"Well, they finally put that red light up in the heart of town/ took the stop sign down, it was shot up anyway/ one night I ran through it in my Chevrolet/ both police cars came but I got away." - Metropolis - Anthony Smith-Chris Wallin.

His second ex-wife shot him in the heart and lungs as a farewell present on their last day together in 1994 and he was inducted into Grand Ole Opry a year after an obligatory DUI bust.

Thrice wed Trace Adkins is an old style country star with a booming baritone that nails his songs to barroom walls with unerring accuracy.

When singing drummer Gary Young played Adkins tune I Left Something Turned On At Home on Nu Country FM in its Beer Can Hill era he was a kindred spirit.

Trace, 44, stands 6 ft 6 in the old currency and doesn't hide his Louisiana and Texas roots as a pipe fitter on offshore oil rigs.

Adkins has oft been to hell and back in a career that almost ended when pinned under his tractor after rolling it in October 2002 working on a gravel road on his 60-acre farm south of Nashville.

But Trace 12-stepped back onto charts with stone country anthems striking a chord with radio, TV and way beyond.

Adkins majored in petroleum technology at Louisiana Tech University, sang gospel in hometown Sarepta but is best known as a bucolic Barry White of bars and boudoirs.

Previous disc Comin' On Strong found Trace celebrating his characters' Lothario loin leaps with delicious dexterity.

He expands that on sixth album Songs About Me (Capitol) - new tune Baby I'm Home and down home love songs Find Me A Preacher and biblical imagery of Bring It On and My Way Back.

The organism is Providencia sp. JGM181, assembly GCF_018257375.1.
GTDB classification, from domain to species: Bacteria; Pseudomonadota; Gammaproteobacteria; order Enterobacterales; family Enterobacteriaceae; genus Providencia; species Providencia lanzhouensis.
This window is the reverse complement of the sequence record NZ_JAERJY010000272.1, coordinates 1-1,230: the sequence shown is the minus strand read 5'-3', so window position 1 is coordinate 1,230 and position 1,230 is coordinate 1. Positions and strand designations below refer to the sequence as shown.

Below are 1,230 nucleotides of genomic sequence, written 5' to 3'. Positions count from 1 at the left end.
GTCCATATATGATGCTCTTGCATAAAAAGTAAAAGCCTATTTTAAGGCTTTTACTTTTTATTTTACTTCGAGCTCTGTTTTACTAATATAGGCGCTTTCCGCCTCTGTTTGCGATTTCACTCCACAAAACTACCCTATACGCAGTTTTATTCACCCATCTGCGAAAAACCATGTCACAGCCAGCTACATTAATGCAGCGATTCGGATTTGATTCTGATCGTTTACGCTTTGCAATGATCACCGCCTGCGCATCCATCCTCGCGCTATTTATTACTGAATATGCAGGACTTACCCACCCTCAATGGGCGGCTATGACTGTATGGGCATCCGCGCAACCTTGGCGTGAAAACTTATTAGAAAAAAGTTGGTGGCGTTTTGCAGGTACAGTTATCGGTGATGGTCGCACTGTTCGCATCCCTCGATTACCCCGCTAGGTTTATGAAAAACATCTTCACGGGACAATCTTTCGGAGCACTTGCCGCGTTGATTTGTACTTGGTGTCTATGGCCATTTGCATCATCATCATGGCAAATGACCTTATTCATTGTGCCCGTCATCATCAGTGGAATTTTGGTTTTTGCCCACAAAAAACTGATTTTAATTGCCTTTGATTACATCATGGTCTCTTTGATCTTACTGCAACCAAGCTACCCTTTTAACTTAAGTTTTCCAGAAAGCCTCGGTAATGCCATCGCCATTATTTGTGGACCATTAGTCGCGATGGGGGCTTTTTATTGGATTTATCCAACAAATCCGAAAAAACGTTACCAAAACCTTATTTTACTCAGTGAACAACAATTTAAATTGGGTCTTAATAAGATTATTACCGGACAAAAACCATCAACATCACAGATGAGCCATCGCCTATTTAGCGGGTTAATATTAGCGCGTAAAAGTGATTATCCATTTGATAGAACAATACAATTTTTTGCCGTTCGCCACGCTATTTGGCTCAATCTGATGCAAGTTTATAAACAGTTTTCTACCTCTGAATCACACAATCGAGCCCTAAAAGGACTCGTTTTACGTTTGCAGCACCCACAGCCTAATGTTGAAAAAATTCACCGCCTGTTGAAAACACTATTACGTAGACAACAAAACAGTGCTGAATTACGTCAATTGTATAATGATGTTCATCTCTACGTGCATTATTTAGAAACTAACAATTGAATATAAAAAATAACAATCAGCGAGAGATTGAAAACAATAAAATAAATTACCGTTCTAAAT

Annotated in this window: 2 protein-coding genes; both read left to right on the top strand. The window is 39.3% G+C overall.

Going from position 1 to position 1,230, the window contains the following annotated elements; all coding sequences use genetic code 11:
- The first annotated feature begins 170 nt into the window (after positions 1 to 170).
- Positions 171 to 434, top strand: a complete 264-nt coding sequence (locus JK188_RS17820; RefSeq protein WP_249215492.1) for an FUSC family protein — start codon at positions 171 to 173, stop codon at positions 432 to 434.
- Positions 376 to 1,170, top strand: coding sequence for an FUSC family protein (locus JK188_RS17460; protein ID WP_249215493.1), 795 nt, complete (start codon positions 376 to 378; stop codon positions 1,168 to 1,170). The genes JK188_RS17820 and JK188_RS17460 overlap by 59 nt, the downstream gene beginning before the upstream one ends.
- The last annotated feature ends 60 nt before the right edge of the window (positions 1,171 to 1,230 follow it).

The latter finds his nest fleeing character cast as a mama's boy.

"Momma put a bible in my glove box/ a hot home made apple pie on the passenger seat/ she said you'll always be my baby/ she planted a kiss and a couple tears on my cheek."


But the tears flow like lachrymose lava best in chart topping Arlington - evocative tale of a modern soldier joining his grandfather in the famed military cemetery.

U.S. Marine Corporal Patrick Nixon - the first Tennessee soldier killed during the war in Iraq was the source.

Songwriter Dave Turnbull wrote it with Jeremy Spillman after meeting the soldier's father.

"I knew that was the song I had been waiting a long time to record," Adkins said.

"I almost recorded Letters From Home, and then for some reason, I was thinking, 'It just doesn't feel quite right.' Of course, John Michael Montgomery had a big hit with it - which was great. But then this song came along, and I said, 'that's what I've been waiting for.' It's just a nonpolitical song. It doesn't glorify war at all or anything like that. It's just simply playing tribute and homage and respect to the people who gave that last full measure."

Adkins entrée is the Shaye Smith-Ed Hill penned biographical title track that has a nice sting in the tail where the character wins over a heretic.

Equally powerful is Metropolis where the character's youthful desire to flee his tiny hometown morphs into maturity when his partner falls pregnant and history repeats.

Cynics will perceive Adkins music as blatant pandering to the mainstream but if you sing as well as Adkins who cares.

Adkins branched out with roles on TV shows King Of The Hill and Yes, Dear after he conquered his addictions.

The singer voluntarily entered and completed a 28-day alcohol rehabilitation program.

"I think that my family is very proud of what I've done," says Adkins.

"Dealin' head on with my addictions and all that. So, and that's the way it should be.

Because it is a noble thing when you finally decide, or you admit that you have a problem.

Deal with it, and take the bull by the horns, so to speak."

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